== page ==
Moody's has downgraded the bond status and probability of default of Conn-Selmer's parent company, Steinway which is privately owned by Paulson & Co. Read a report here at Bankrupt Company News.
Moody’s believes that unless the Company’s operating performance significantly improves, there is a risk that leverage will remain above 7 times as the Company attempts to refinance its ABL revolving credit facility and its $300 million term loan. “We think that the company will need to seek covenant relief again as it did in September 2016,” noted Cassidy. “This could come through another equity cure by its owner, Paulson & Co. Inc., or a covenant amendment.”
In layman's language, this means that Moody's believes that the company will not be able to significantly reduce its debt. In order to 'relieve' the debt burden either the parent company will have to kick in more cash or they may have to seek other relief such as protection from their creditors, i.e. bankruptcy protection.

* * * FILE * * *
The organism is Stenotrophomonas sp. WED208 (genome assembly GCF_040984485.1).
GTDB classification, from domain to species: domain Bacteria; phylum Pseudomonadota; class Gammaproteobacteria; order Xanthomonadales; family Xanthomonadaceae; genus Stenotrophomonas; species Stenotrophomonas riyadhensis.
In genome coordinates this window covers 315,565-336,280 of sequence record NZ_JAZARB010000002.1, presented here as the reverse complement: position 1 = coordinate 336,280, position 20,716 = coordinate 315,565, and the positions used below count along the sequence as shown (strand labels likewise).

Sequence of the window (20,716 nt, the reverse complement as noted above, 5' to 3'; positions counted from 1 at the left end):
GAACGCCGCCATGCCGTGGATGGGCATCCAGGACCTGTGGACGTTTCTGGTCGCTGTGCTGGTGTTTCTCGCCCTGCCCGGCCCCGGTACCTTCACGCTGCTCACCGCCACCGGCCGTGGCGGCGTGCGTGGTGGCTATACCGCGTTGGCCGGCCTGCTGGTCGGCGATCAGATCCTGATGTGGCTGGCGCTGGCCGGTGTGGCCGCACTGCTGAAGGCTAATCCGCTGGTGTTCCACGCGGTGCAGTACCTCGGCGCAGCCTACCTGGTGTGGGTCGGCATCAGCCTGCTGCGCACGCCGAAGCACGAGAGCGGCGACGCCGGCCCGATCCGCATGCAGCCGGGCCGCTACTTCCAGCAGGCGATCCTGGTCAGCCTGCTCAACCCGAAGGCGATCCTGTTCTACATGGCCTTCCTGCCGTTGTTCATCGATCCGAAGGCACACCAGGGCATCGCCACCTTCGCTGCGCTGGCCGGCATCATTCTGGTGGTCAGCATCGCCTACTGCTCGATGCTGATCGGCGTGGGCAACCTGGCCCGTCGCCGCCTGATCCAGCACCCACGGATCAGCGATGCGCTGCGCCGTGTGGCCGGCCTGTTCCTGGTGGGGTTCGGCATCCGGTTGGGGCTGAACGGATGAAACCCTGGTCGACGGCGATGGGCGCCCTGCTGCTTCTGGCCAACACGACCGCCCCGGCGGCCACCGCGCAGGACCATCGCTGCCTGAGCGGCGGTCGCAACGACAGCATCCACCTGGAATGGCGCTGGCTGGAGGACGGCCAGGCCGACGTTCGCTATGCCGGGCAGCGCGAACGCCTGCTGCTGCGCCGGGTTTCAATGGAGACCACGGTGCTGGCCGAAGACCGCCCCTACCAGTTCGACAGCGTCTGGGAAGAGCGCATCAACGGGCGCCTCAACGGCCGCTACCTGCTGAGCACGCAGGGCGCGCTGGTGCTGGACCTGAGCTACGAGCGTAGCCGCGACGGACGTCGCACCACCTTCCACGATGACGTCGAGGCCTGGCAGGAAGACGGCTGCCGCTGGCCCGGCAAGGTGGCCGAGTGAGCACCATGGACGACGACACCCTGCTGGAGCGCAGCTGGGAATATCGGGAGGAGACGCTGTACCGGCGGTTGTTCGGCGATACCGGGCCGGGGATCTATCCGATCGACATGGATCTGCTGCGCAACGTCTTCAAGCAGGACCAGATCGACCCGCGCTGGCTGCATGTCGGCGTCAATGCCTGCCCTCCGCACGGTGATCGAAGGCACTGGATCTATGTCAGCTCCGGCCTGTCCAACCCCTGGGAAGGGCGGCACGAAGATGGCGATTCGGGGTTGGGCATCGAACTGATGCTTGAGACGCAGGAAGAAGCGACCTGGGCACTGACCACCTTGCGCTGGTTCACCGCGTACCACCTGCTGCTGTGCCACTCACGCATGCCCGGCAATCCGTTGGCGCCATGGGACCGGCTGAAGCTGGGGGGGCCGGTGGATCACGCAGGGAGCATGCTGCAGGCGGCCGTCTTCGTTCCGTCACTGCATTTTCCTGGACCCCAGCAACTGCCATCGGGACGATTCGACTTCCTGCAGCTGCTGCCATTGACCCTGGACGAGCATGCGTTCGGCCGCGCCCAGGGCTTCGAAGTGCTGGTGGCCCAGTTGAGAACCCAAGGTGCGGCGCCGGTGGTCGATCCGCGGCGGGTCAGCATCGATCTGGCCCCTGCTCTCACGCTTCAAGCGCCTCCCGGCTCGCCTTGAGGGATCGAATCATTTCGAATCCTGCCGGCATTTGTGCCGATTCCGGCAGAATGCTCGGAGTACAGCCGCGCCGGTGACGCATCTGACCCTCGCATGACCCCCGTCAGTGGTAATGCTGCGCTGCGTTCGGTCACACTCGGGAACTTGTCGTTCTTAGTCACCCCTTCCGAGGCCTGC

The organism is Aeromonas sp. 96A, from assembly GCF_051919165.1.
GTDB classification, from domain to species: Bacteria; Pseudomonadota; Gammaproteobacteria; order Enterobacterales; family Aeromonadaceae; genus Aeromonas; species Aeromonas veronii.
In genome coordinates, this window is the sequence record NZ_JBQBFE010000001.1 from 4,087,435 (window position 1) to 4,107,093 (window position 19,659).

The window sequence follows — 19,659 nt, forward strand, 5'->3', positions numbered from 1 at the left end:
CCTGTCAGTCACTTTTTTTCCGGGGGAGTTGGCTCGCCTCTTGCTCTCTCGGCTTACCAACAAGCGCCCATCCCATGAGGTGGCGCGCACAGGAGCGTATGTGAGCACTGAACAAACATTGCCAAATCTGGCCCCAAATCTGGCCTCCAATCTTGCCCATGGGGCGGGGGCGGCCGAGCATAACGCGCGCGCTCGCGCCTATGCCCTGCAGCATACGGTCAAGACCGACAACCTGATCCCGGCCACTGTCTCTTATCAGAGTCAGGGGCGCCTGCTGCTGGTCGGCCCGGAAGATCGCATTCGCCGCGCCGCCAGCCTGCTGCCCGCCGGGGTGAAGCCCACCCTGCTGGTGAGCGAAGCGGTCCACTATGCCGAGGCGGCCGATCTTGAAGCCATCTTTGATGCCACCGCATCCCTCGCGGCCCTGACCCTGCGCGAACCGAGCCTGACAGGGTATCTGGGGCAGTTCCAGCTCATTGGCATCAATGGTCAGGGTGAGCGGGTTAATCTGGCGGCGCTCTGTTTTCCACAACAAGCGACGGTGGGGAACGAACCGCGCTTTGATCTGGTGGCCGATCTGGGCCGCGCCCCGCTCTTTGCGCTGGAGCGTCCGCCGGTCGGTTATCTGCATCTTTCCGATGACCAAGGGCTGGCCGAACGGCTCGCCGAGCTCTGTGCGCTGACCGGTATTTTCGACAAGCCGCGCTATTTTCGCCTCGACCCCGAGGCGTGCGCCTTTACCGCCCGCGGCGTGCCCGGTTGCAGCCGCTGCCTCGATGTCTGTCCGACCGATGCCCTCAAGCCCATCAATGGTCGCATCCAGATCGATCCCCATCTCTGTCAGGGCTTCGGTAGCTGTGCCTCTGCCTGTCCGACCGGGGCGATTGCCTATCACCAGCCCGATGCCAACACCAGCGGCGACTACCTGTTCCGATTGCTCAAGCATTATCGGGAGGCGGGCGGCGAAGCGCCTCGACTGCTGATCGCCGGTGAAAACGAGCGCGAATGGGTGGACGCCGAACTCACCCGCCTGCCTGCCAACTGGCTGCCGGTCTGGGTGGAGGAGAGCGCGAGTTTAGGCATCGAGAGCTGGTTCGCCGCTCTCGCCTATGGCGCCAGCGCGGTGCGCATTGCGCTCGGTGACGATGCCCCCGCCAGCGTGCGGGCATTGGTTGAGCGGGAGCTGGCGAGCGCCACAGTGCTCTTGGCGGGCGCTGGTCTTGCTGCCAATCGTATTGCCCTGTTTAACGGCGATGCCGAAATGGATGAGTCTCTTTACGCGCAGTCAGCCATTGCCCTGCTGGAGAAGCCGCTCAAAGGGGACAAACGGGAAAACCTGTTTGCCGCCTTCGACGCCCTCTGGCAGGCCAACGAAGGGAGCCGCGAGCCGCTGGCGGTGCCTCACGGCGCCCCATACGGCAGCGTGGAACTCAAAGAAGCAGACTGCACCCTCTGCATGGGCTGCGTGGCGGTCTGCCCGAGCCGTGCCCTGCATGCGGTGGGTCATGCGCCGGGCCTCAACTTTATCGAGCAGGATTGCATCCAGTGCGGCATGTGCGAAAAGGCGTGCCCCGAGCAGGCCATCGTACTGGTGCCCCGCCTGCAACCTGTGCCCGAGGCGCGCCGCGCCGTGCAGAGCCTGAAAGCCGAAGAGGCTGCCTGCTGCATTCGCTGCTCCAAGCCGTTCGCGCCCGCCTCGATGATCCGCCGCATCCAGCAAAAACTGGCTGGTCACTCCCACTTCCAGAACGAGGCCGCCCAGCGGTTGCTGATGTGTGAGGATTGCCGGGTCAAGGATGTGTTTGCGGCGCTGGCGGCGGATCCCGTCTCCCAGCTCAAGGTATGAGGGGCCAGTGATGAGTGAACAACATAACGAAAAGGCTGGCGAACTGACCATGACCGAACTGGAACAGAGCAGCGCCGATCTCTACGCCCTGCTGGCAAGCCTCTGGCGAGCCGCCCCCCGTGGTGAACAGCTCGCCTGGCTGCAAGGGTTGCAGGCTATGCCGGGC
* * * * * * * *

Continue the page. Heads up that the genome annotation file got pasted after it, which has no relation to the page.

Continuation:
And what this all means at the bottom of it is that the company cannot grow by taking on debt. It may even be possible that it cannot operate at its current level without taking on debt. This spells trouble for the iconic brands that Steinway owns. The company could piece off more profitable divisions (Conn-Selmer is historically one of these) in order to prop up the less profitable divisions, which is likely Steinway pianos. I say all this in terms of probability because since the company went private we no longer get public reports that indicate which divisions are money makers are which are losers (if any).
So, a sale of Conn-Selmer would not be an unexpected turn of events in this situation, especially because it seems the owner has already injected cash into the company at least once since the purchase.
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Dave and Chris are brass technicians who enjoy helping players get the most out of their playing experience.